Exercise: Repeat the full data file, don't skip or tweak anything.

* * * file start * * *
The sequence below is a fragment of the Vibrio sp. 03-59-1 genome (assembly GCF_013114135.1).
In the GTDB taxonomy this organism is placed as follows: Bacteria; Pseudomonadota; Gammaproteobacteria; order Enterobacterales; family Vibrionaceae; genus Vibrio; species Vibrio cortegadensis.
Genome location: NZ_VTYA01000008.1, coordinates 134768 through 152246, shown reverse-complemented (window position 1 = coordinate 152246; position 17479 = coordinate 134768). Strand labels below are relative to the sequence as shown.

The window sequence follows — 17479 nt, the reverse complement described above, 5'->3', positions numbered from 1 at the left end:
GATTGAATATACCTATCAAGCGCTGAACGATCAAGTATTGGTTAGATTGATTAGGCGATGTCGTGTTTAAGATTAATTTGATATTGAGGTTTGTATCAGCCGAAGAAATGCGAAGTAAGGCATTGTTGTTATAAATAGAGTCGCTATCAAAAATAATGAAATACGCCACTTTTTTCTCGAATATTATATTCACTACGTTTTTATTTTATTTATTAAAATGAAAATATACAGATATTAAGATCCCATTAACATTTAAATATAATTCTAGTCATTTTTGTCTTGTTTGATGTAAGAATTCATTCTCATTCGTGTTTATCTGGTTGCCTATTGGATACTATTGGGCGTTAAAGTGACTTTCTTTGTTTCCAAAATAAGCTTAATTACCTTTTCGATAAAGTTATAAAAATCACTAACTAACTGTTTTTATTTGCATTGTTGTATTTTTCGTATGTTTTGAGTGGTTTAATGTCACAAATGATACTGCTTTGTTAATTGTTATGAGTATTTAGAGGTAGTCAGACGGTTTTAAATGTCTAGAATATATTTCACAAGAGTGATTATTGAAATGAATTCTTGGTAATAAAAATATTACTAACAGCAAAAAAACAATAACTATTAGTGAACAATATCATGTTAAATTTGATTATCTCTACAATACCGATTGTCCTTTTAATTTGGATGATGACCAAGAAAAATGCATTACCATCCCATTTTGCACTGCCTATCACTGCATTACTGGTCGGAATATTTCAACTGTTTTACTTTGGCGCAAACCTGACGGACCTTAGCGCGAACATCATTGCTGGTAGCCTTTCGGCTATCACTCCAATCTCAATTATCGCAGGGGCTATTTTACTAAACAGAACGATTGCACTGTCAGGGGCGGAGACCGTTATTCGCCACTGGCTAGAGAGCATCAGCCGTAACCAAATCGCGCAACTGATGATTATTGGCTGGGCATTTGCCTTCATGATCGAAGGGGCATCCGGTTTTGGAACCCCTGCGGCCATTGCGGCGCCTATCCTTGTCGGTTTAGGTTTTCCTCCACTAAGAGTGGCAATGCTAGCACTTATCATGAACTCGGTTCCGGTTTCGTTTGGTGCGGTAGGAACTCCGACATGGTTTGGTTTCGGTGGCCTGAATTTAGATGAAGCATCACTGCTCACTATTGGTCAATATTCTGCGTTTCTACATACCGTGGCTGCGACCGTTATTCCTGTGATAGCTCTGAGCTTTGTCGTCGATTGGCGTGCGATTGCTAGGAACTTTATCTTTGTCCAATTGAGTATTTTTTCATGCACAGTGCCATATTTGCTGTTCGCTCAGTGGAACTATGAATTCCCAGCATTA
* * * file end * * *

The sequence below is a fragment of the Vibrio sp. 03-59-1 genome (assembly GCF_013114135.1).
In the GTDB taxonomy this organism is placed as follows: Bacteria; Pseudomonadota; Gammaproteobacteria; order Enterobacterales; family Vibrionaceae; genus Vibrio; species Vibrio cortegadensis.
Genome location: NZ_VTYA01000008.1, coordinates 134768 through 152246, shown reverse-complemented (window position 1 = coordinate 152246; position 17479 = coordinate 134768). Strand labels below are relative to the sequence as shown.

The window sequence follows — 17479 nt, the reverse complement described above, 5'->3', positions numbered from 1 at the left end:
GATTGAATATACCTATCAAGCGCTGAACGATCAAGTATTGGTTAGATTGATTAGGCGATGTCGTGTTTAAGATTAATTTGATATTGAGGTTTGTATCAGCCGAAGAAATGCGAAGTAAGGCATTGTTGTTATAAATAGAGTCGCTATCAAAAATAATGAAATACGCCACTTTTTTCTCGAATATTATATTCACTACGTTTTTATTTTATTTATTAAAATGAAAATATACAGATATTAAGATCCCATTAACATTTAAATATAATTCTAGTCATTTTTGTCTTGTTTGATGTAAGAATTCATTCTCATTCGTGTTTATCTGGTTGCCTATTGGATACTATTGGGCGTTAAAGTGACTTTCTTTGTTTCCAAAATAAGCTTAATTACCTTTTCGATAAAGTTATAAAAATCACTAACTAACTGTTTTTATTTGCATTGTTGTATTTTTCGTATGTTTTGAGTGGTTTAATGTCACAAATGATACTGCTTTGTTAATTGTTATGAGTATTTAGAGGTAGTCAGACGGTTTTAAATGTCTAGAATATATTTCACAAGAGTGATTATTGAAATGAATTCTTGGTAATAAAAATATTACTAACAGCAAAAAAACAATAACTATTAGTGAACAATATCATGTTAAATTTGATTATCTCTACAATACCGATTGTCCTTTTAATTTGGATGATGACCAAGAAAAATGCATTACCATCCCATTTTGCACTGCCTATCACTGCATTACTGGTCGGAATATTTCAACTGTTTTACTTTGGCGCAAACCTGACGGACCTTAGCGCGAACATCATTGCTGGTAGCCTTTCGGCTATCACTCCAATCTCAATTATCGCAGGGGCTATTTTACTAAACAGAACGATTGCACTGTCAGGGGCGGAGACCGTTATTCGCCACTGGCTAGAGAGCATCAGCCGTAACCAAATCGCGCAACTGATGATTATTGGCTGGGCATTTGCCTTCATGATCGAAGGGGCATCCGGTTTTGGAACCCCTGCGGCCATTGCGGCGCCTATCCTTGTCGGTTTAGGTTTTCCTCCACTAAGAGTGGCAATGCTAGCACTTATCATGAACTCGGTTCCGGTTTCGTTTGGTGCGGTAGGAACTCCGACATGGTTTGGTTTCGGTGGCCTGAATTTAGATGAAGCATCACTGCTCACTATTGGTCAATATTCTGCGTTTCTACATACCGTGGCTGCGACCGTTATTCCTGTGATAGCTCTGAGCTTTGTCGTCGATTGGCGTGCGATTGCTAGGAACTTTATCTTTGTCCAATTGAGTATTTTTTCATGCACAGTGCCATATTTGCTGTTCGCTCAGTGGAACTATGAATTCCCAGCATTA